Transition from accordion to piano
#1
I am sure there are many like me that were trained on the accordion but then also attempted to transition to the piano or keyboards.   I have had no formal lessons on piano but have played it for better or worse for many years.   My right hand is strong as would be expected but my left hand is weak.   My style is not really a pianist style of playing, especially the left hand.   I have tried to build it up by doing Hanon exercises and other things but a couple of exercises and my left wrist starts getting painful and eventually will lock up on me.  I tend to play a lot of bass lines on piano rather than typical piano style.   Play more chords with lead on right hand.   When I play songs with arpeggios and the like on left hand, again the left hand gets painful.

Anybody done this transition and have recommendations on ways to build up the left hand and develop more of a piano style playing?

PS.   I have a digital keyboard, weighted (Yamah MOXF8 presently).   Little lighter touch than standard piano.   I used to play the grand piano at work and the fully mechanical keyboard is even tougher on the wrist.
Mike Klemen
Richmond, VA USA
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#2
Hey Mike,
You’re probably not getting replies because most have gone the other way, or just stuck with accordion.
I would say get a teacher who may notice something in your left hand positioning  that is causing pain. When I started to learn the left hand of the accordion, my hand hurt all the time. I know that a teacher would probably look at my playing and help me make the adjustments. Not only are the notes in a completely different place, but the technique is radically different.
Best of luck!
Bugari “Blue 72”, Tiger Combo ‘Cordeon, Iorio Concert Accorgan G Series (electronics removed), Hohner 1974 Melodica (Piano 36)
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#3
(21-05-2020, 03:28 AM)Eddy Yates Wrote: Hey Mike,
You’re probably not getting replies because most have gone the other way, or just stuck with accordion.
I would say get a teacher who may notice something in your left hand positioning  that is causing pain. When I started to learn the left hand of the accordion, my hand hurt all the time. I know that a teacher would probably look at my playing and help me make the adjustments. Not only are the notes in a completely different place, but the technique is radically different.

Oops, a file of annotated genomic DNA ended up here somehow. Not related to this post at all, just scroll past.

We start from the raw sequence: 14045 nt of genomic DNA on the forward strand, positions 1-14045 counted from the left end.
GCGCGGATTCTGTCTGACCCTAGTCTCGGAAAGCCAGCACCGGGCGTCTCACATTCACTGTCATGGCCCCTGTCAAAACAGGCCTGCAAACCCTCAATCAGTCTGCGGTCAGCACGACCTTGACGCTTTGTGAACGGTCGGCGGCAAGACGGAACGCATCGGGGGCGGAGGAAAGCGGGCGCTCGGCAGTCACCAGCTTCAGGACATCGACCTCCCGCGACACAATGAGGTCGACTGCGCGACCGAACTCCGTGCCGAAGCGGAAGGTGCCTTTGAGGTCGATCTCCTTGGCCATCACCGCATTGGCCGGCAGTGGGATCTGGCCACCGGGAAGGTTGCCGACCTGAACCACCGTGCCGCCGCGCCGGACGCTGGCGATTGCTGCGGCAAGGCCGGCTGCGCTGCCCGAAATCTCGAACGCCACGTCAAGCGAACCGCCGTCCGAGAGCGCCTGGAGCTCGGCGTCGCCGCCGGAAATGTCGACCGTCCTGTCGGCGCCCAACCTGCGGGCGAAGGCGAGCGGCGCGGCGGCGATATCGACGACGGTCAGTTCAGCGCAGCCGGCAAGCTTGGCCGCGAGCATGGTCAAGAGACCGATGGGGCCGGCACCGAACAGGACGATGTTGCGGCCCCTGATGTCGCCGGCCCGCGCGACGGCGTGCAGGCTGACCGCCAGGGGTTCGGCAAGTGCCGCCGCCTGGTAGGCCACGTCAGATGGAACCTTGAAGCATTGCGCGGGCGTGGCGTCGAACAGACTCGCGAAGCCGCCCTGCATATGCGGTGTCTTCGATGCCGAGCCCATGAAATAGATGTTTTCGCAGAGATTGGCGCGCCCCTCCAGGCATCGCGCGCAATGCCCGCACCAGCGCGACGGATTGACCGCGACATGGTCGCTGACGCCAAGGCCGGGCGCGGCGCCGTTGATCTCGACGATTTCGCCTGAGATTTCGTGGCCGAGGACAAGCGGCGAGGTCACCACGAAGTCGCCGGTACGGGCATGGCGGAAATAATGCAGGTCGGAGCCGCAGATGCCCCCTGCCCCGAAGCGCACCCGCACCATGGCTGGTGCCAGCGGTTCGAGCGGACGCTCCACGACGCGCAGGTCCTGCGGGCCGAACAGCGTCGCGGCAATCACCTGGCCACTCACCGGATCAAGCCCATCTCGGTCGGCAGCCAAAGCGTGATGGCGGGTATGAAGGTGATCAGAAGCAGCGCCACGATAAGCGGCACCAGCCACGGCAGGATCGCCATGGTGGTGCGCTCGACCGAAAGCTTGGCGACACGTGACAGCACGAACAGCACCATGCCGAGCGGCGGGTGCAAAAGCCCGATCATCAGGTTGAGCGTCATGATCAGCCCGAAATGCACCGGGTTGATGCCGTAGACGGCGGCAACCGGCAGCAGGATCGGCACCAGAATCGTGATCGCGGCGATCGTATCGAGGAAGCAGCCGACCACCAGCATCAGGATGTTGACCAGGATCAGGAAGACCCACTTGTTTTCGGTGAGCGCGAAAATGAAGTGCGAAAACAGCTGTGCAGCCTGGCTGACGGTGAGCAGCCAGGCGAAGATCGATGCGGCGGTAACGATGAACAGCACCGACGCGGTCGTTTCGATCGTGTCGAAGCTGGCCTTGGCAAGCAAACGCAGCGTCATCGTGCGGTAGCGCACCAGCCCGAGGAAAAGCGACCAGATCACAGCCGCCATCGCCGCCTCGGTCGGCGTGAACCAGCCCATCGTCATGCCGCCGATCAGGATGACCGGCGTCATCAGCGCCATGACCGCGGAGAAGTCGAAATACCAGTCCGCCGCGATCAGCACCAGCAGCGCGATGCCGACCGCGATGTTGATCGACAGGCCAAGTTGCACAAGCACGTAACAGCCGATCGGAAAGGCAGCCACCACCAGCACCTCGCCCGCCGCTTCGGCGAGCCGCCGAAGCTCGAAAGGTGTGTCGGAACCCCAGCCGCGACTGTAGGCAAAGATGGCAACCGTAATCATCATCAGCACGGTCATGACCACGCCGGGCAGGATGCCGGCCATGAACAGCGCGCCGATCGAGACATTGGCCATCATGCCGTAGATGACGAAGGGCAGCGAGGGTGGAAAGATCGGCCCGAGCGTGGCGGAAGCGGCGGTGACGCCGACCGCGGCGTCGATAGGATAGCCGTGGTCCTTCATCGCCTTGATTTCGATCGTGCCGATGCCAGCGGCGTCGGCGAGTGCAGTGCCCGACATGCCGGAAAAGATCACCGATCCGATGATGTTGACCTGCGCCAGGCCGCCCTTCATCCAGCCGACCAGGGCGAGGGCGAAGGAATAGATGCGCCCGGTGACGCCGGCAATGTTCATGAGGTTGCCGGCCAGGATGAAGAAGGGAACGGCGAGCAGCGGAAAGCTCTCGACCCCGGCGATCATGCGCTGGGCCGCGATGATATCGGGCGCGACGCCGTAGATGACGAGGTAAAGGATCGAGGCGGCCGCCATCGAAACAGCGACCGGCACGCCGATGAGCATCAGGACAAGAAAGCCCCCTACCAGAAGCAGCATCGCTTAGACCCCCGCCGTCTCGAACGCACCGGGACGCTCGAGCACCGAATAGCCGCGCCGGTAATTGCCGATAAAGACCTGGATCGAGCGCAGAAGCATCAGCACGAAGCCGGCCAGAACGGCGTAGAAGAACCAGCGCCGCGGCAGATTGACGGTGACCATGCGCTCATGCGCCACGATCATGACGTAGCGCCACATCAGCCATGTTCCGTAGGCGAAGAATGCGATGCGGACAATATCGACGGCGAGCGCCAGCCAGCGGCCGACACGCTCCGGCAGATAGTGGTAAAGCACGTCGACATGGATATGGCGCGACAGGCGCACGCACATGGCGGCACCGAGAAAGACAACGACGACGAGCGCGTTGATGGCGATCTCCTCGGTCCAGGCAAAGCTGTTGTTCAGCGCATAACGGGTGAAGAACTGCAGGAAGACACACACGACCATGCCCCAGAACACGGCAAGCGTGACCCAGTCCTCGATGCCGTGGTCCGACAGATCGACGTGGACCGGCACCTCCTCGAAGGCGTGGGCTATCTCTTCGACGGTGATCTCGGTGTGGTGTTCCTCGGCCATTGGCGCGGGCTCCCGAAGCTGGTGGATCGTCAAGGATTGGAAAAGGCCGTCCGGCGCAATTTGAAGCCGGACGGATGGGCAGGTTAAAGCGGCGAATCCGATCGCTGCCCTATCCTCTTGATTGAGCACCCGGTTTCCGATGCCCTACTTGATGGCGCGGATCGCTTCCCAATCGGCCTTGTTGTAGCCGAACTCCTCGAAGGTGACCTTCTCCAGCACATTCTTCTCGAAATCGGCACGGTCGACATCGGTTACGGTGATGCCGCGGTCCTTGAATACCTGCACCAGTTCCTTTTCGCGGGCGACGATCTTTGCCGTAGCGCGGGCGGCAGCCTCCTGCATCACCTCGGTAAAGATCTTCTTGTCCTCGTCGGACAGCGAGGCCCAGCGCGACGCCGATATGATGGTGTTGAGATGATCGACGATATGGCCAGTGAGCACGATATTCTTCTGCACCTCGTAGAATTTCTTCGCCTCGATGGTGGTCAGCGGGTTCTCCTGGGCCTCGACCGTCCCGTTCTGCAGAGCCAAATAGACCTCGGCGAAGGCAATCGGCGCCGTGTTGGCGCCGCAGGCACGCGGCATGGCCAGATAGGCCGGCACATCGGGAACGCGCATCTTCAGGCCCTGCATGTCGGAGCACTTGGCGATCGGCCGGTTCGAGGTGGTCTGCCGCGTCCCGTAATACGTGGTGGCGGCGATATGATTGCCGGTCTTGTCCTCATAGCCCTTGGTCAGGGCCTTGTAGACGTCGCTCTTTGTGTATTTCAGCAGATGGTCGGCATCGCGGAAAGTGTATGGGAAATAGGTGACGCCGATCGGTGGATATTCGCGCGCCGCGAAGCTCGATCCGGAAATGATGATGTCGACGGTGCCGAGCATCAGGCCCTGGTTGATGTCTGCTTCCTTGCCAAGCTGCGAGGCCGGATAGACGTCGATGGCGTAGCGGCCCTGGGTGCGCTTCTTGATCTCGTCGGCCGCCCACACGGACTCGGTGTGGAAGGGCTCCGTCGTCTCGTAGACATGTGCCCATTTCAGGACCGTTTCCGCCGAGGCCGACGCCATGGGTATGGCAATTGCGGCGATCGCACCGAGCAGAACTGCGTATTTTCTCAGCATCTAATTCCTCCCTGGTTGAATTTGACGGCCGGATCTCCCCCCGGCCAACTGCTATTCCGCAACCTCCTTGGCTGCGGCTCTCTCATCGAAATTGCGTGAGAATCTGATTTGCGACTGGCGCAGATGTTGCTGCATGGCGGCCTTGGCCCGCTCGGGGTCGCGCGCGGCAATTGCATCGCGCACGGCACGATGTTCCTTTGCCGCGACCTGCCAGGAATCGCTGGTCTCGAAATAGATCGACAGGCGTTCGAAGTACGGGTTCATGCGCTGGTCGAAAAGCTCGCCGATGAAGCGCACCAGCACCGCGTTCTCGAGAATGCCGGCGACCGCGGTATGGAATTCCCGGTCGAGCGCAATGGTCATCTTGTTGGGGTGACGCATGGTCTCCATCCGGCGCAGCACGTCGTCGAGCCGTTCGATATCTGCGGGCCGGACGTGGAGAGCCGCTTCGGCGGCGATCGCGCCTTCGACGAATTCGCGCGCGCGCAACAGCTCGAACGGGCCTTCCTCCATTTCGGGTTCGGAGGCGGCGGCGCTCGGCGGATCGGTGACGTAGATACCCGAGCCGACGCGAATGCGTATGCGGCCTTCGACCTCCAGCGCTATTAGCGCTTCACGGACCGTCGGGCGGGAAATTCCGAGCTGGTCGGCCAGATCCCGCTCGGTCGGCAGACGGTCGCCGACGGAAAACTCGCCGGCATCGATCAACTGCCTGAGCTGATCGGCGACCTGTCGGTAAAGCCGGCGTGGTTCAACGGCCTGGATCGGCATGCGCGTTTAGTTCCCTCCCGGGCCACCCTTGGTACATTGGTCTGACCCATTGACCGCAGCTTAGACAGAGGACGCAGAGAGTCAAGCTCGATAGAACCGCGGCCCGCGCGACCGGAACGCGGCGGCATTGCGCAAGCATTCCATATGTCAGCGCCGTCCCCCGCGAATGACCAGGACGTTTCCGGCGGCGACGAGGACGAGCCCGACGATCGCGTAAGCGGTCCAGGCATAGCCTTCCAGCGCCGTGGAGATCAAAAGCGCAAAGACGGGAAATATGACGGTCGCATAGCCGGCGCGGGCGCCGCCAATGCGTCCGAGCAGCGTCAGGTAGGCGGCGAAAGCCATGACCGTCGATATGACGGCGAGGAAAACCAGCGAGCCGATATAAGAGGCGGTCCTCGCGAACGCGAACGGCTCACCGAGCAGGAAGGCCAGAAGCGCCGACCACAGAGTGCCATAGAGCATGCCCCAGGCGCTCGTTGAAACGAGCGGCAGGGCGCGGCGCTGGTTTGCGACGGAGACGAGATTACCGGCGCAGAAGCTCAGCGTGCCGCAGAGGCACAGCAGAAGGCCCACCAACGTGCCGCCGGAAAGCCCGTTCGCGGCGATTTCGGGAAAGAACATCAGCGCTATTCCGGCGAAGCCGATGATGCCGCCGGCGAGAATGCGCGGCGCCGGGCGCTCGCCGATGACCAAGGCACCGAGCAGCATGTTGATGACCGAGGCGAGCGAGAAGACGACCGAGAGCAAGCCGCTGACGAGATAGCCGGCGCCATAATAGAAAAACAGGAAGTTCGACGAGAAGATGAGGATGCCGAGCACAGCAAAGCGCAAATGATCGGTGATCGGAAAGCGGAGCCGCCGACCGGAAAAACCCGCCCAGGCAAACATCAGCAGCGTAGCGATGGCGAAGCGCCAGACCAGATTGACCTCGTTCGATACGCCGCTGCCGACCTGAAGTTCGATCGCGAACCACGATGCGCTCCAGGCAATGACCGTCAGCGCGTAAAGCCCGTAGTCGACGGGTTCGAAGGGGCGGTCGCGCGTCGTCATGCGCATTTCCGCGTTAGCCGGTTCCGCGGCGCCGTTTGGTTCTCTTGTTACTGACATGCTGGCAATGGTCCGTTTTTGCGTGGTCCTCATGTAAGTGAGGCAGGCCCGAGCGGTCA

Best of luck!

That's true. I was playing the piano for 5 years before starting on the accordion. Picked up the lefthand side rather quickly, because I was still quite young (12 years or so). People who learn at a later age have more trouble. And that's true for going the other way as well. When you are no longer very young it takes much much more practice to get any good at playing a musical instrument you are not yet familiar with than when you learn as a child.
It's not just a matter of the fingers not being fast and strong enough but also of the brain that needs to tell the fingers what to do. A teacher may help with learning the basics but cannot really compensate for the problems that come from "old" age.
Paul De Bra (not Debra...)
http://www.de-bra.nl
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#4
Hi Mike. One tip from me is make sure you are sitting sufficiently high so that your wrist is comfortably parallel with the keys (or even a little higher if it reduces wrist strain) . I too have an MOXF8 and I like it a lot but I do notice that the bed for the keys and other electronic gubbins is quite deep so you have to be careful on what type of stand you use to get the right height.
1) Ballone Burini 46C (4+5) cassotto (LMMH) 3/3 PA; 2) Accordiola Piano V (5+5) cassotto (LMMMH) 3/3 PA;
3) Roland FR8X; 4) Hohner Vox 4k (LMMH) 3/3 CBA
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